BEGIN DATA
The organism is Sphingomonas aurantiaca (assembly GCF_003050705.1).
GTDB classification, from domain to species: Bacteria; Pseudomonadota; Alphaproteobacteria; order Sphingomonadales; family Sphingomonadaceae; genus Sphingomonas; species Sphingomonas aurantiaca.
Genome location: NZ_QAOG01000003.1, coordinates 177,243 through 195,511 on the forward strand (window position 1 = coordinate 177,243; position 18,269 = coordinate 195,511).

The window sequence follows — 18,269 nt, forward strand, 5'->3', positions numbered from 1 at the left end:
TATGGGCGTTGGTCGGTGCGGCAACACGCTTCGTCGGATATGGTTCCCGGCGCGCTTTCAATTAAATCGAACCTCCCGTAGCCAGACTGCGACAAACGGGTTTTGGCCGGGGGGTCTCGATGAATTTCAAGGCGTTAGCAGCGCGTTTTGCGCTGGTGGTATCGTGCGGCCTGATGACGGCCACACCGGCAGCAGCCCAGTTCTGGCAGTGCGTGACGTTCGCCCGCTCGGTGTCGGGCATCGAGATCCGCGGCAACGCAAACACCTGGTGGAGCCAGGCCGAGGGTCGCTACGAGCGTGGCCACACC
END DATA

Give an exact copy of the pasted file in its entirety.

The organism is Sphingomonas aurantiaca (assembly GCF_003050705.1).
GTDB classification, from domain to species: Bacteria; Pseudomonadota; Alphaproteobacteria; order Sphingomonadales; family Sphingomonadaceae; genus Sphingomonas; species Sphingomonas aurantiaca.
Genome location: NZ_QAOG01000003.1, coordinates 177,243 through 195,511 on the forward strand (window position 1 = coordinate 177,243; position 18,269 = coordinate 195,511).

The window sequence follows — 18,269 nt, forward strand, 5'->3', positions numbered from 1 at the left end:
TATGGGCGTTGGTCGGTGCGGCAACACGCTTCGTCGGATATGGTTCCCGGCGCGCTTTCAATTAAATCGAACCTCCCGTAGCCAGACTGCGACAAACGGGTTTTGGCCGGGGGGTCTCGATGAATTTCAAGGCGTTAGCAGCGCGTTTTGCGCTGGTGGTATCGTGCGGCCTGATGACGGCCACACCGGCAGCAGCCCAGTTCTGGCAGTGCGTGACGTTCGCCCGCTCGGTGTCGGGCATCGAGATCCGCGGCAACGCAAACACCTGGTGGAGCCAGGCCGAGGGTCGCTACGAGCGTGGCCACACC